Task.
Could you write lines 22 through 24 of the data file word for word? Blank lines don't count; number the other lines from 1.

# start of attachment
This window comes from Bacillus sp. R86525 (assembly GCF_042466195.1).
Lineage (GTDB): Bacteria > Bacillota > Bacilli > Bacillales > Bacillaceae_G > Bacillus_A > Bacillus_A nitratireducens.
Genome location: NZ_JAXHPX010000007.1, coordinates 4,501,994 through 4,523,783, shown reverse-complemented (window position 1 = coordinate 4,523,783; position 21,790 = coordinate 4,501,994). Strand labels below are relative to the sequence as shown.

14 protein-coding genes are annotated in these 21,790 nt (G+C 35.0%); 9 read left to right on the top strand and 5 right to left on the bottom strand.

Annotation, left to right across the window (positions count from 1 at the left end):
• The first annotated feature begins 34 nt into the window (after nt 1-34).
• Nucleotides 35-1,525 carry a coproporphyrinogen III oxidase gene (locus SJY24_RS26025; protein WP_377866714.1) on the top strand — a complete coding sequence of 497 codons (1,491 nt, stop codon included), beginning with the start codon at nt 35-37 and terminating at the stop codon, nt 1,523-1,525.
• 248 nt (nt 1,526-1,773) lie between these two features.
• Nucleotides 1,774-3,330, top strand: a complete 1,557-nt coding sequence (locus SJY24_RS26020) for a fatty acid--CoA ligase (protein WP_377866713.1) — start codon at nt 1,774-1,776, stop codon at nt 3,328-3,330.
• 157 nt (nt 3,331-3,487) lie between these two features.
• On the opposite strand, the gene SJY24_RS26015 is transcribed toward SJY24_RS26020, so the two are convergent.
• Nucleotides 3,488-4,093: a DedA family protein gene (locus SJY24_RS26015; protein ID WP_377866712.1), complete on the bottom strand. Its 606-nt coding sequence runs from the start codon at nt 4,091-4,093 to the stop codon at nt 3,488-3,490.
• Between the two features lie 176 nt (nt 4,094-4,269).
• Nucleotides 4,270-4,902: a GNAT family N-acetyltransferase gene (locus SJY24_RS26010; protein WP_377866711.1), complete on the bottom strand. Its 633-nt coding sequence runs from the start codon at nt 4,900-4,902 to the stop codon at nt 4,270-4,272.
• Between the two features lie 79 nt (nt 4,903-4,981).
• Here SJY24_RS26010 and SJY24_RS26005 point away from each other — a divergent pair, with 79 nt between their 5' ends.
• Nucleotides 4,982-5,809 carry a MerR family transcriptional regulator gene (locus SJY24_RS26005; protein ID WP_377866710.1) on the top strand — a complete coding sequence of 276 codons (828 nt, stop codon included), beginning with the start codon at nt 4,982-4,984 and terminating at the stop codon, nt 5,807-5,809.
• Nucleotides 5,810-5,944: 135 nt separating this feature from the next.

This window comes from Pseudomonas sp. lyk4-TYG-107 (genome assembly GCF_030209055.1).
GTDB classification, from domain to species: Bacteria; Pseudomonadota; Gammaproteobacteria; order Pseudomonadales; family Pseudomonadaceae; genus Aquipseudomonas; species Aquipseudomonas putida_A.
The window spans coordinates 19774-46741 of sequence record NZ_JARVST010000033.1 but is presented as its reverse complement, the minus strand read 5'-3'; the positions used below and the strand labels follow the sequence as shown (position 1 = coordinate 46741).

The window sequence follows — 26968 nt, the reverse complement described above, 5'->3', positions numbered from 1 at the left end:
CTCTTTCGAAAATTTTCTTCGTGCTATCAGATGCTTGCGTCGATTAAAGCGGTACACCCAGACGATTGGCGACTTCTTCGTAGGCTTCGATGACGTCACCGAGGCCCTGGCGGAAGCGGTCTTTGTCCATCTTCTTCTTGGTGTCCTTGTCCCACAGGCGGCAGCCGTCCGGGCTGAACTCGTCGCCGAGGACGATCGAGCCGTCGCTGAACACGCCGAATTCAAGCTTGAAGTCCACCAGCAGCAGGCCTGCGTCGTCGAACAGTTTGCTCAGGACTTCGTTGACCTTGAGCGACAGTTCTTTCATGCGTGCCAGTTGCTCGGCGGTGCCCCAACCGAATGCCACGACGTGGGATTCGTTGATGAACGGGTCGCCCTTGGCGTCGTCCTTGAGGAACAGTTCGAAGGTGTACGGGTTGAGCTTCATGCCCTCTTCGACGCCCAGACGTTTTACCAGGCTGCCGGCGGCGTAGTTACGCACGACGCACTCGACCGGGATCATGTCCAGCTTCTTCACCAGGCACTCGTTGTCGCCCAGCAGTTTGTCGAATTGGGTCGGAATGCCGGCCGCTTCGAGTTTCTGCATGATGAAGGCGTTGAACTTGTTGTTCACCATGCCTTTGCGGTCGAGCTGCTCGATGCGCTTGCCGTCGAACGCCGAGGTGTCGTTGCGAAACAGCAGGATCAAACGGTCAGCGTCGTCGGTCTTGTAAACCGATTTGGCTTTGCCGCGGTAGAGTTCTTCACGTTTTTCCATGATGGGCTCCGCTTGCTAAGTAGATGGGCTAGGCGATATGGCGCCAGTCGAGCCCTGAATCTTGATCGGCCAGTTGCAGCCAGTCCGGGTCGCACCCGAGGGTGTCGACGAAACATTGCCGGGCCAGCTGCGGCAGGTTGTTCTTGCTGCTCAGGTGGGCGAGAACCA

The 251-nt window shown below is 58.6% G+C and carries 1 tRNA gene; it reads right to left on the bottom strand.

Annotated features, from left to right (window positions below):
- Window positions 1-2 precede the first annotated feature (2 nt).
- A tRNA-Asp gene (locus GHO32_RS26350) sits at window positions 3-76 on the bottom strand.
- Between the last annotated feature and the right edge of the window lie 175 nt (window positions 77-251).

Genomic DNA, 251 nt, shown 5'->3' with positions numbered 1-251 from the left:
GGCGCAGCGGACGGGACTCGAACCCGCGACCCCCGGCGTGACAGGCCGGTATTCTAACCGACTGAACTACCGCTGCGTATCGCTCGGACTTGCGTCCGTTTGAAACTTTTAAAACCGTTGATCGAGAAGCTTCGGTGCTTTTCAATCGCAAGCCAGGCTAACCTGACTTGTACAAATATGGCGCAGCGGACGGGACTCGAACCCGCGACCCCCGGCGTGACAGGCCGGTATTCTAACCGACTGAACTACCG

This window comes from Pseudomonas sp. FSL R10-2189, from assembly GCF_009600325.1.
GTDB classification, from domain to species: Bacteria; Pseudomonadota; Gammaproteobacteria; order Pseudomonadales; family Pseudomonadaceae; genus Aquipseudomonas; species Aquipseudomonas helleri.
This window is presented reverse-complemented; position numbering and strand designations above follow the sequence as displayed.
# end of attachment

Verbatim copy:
The window sequence follows — 26968 nt, the reverse complement described above, 5'->3', positions numbered from 1 at the left end:
CTCTTTCGAAAATTTTCTTCGTGCTATCAGATGCTTGCGTCGATTAAAGCGGTACACCCAGACGATTGGCGACTTCTTCGTAGGCTTCGATGACGTCACCGAGGCCCTGGCGGAAGCGGTCTTTGTCCATCTTCTTCTTGGTGTCCTTGTCCCACAGGCGGCAGCCGTCCGGGCTGAACTCGTCGCCGAGGACGATCGAGCCGTCGCTGAACACGCCGAATTCAAGCTTGAAGTCCACCAGCAGCAGGCCTGCGTCGTCGAACAGTTTGCTCAGGACTTCGTTGACCTTGAGCGACAGTTCTTTCATGCGTGCCAGTTGCTCGGCGGTGCCCCAACCGAATGCCACGACGTGGGATTCGTTGATGAACGGGTCGCCCTTGGCGTCGTCCTTGAGGAACAGTTCGAAGGTGTACGGGTTGAGCTTCATGCCCTCTTCGACGCCCAGACGTTTTACCAGGCTGCCGGCGGCGTAGTTACGCACGACGCACTCGACCGGGATCATGTCCAGCTTCTTCACCAGGCACTCGTTGTCGCCCAGCAGTTTGTCGAATTGGGTCGGAATGCCGGCCGCTTCGAGTTTCTGCATGATGAAGGCGTTGAACTTGTTGTTCACCATGCCTTTGCGGTCGAGCTGCTCGATGCGCTTGCCGTCGAACGCCGAGGTGTCGTTGCGAAACAGCAGGATCAAACGGTCAGCGTCGTCGGTCTTGTAAACCGATTTGGCTTTGCCGCGGTAGAGTTCTTCACGTTTTTCCATGATGGGCTCCGCTTGCTAAGTAGATGGGCTAGGCGATATGGCGCCAGTCGAGCCCTGAATCTTGATCGGCCAGTTGCAGCCAGTCCGGGTCGCACCCGAGGGTGTCGACGAAACATTGCCGGGCCAGCTGCGGCAGGTTGTTCTTGCTGCTCAGGTGGGCGAGAACCA

The 251-nt window shown below is 58.6% G+C and carries 1 tRNA gene; it reads right to left on the bottom strand.